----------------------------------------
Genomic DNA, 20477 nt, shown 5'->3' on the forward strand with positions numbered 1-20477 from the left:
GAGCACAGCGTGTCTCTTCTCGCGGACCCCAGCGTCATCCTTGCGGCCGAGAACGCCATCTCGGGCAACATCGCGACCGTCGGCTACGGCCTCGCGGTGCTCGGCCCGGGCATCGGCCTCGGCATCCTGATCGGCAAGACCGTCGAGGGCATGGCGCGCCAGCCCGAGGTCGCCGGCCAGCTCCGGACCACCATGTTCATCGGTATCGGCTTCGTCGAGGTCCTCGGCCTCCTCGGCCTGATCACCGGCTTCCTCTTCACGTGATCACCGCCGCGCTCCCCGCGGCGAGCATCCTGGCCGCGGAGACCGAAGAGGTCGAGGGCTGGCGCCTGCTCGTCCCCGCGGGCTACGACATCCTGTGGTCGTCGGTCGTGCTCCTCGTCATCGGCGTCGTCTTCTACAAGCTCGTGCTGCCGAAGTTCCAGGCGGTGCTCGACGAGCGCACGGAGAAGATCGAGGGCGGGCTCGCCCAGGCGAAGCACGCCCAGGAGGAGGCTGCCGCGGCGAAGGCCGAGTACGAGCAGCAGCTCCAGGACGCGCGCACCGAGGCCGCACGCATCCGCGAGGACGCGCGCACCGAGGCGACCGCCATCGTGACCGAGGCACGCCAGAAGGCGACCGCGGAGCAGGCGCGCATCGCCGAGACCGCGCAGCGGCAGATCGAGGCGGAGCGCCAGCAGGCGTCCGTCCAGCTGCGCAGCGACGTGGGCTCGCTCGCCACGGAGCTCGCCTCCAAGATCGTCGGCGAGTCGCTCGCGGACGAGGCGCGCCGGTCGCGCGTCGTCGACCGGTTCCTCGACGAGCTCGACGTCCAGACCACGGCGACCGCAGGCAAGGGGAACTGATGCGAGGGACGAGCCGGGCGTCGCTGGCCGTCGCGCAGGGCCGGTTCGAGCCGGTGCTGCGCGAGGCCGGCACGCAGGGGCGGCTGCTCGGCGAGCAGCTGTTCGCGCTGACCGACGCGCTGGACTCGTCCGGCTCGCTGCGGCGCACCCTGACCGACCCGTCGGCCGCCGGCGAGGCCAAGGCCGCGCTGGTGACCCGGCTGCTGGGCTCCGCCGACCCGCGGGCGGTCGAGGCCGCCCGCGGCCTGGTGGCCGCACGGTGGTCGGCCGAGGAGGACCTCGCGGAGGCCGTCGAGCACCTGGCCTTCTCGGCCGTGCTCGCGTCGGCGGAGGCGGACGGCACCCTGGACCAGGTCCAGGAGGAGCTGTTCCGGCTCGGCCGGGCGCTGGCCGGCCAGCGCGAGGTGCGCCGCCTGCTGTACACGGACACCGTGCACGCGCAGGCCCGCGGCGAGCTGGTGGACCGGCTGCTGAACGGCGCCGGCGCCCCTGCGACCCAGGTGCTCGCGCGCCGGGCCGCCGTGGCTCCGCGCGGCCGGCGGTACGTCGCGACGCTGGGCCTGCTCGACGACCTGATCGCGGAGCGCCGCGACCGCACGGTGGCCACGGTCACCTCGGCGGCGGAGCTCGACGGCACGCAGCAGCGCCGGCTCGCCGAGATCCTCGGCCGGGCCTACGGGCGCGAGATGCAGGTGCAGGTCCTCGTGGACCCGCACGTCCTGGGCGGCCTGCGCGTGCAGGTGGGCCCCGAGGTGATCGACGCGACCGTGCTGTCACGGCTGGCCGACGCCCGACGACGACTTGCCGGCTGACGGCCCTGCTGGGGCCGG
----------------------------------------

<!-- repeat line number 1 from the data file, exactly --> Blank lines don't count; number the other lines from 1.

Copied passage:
Genomic DNA, 20477 nt, shown 5'->3' on the forward strand with positions numbered 1-20477 from the left: